A fire has engulfed a dormitory at the youth team training centre of one of Brazil’s biggest football clubs, killing 10 people.

The victims have not been named but are said to include young players staying at Ninho de Urubu, the training ground of Flamengo football club in Rio de Janeiro.

Three teenagers were also injured, one of them seriously.

The cause of the blaze is being investigated.

However, one young player said the fire started in an air conditioner in his room.

“The air conditioner caught fire, and I ran out,” said Felipe Cardoso, a player with the under-17 side. “Thank God I managed to run and I’m still alive.”

Flamengo is one of Brazil’s biggest and best-known clubs internationally. They play in the Campeonato Brasileiro Série A league where they finished in second place last season.

People wait for information in front of the training center of Rio"s soccer club Flamengo, after a deadly fire in Rio de Janeiro, Brazil February 8, 2019
Friends and family face an anxious wait for news outside the ground

Brazil football legend Pelé described the club as “a place where young people pursue their dreams”.

“It’s a very sad day for Brazilian football,” he tweeted.

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Former Brazil star Ronaldinho offered his condolences for the “terrible tragedy” in a tweet on Friday morning. He published the club’s crest in black-and-white alongside the message.

What do we know so far?

According to the G1 news portal, the fire began at 05:10 (07:10 GMT) and was extinguished by 07:30.

None of the victims has been identified but the youth players are said to be aged between 14 and 16. One of the three injured, a 15-year-old boy, suffered severe burns and was transferred to a specialist hospital, reports said.

A civil defence vehicle transports a body after the fire in the training centre of Flamengo football club, in Rio de Janeiro, Brazil, 8 February 2019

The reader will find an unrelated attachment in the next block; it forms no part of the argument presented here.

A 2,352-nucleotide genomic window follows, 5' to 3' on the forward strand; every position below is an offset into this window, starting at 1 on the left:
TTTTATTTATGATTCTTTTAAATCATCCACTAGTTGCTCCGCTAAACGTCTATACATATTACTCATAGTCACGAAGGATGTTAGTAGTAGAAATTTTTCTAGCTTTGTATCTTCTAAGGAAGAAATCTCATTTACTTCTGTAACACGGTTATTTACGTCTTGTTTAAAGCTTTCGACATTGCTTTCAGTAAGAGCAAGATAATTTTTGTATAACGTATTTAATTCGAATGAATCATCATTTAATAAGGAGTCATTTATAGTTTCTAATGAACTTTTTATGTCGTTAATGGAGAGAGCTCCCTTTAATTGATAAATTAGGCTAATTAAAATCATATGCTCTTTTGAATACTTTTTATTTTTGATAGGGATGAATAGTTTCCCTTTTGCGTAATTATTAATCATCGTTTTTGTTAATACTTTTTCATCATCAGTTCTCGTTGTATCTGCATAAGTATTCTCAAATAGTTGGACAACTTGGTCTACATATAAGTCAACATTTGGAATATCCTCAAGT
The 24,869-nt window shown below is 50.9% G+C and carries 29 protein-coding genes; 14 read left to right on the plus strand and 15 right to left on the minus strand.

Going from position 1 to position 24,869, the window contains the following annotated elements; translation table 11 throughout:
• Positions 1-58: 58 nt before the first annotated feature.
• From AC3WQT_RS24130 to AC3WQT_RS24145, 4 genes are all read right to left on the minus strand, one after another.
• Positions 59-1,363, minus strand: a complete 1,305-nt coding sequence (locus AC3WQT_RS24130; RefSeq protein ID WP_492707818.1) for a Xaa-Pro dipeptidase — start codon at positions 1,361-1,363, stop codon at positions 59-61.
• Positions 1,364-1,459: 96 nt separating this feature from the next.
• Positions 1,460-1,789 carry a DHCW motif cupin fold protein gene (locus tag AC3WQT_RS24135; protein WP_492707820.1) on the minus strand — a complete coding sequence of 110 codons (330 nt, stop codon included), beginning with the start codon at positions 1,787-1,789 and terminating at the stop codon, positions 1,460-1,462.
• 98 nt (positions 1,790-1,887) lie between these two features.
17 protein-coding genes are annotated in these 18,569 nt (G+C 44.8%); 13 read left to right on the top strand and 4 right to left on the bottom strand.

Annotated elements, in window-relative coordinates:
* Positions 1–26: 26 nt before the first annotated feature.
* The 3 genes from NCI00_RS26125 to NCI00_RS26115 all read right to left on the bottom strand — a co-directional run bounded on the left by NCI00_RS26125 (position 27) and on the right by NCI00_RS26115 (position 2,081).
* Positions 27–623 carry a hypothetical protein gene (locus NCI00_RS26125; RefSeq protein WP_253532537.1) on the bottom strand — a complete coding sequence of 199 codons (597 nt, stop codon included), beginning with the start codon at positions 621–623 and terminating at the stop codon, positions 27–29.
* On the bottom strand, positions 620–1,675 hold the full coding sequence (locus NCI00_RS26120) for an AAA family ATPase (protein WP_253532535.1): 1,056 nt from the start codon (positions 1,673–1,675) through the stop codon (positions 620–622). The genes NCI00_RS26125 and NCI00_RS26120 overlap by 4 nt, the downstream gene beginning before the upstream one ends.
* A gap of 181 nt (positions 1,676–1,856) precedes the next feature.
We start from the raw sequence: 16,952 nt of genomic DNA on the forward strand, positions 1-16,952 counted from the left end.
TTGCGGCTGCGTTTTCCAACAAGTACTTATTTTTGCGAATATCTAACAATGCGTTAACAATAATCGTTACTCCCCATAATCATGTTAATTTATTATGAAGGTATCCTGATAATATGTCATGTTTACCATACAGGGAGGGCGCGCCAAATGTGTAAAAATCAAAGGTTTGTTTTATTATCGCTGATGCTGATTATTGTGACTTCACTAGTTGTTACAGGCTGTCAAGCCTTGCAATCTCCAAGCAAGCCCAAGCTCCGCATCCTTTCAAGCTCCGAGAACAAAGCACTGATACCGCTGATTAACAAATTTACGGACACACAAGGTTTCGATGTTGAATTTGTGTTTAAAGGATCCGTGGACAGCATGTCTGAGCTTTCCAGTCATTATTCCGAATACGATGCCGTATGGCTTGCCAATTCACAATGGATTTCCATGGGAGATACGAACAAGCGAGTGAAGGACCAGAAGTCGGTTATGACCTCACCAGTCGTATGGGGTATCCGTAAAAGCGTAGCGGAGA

Bodies of the victims have been transported away from the training centre

The area has been hit by severe storms and heavy rain in recent days and the weather may have left the facility without water or electricity when the fire struck, G1 reported.

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Flamengo’s pride in youth academy

Analysis by Fernando Duarte, BBC Brasil

Flamengo is one of the few Brazilian clubs that can boast an expressive national fan base in Brazil. A poll released last April suggested they are the first team for 32.5 million Brazilians.

The club owes a great chunk of this support to an incredible run of four Brazilian titles and a victorious Copa Libertadores campaign (the South American version of the Uefa Champions League) in the 1980s.

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It has also produced arguably one of the greatest all-time Brazilian players – Arthur Antunes “Zico” Coimbra, a member of the 1982 World Cup squad that failed to win the titles but won worldwide plaudits for its slick style.

The club is also proud of the tradition of its youth academy – their motto is “we make our star players at home” – which will make this tragedy even sadder.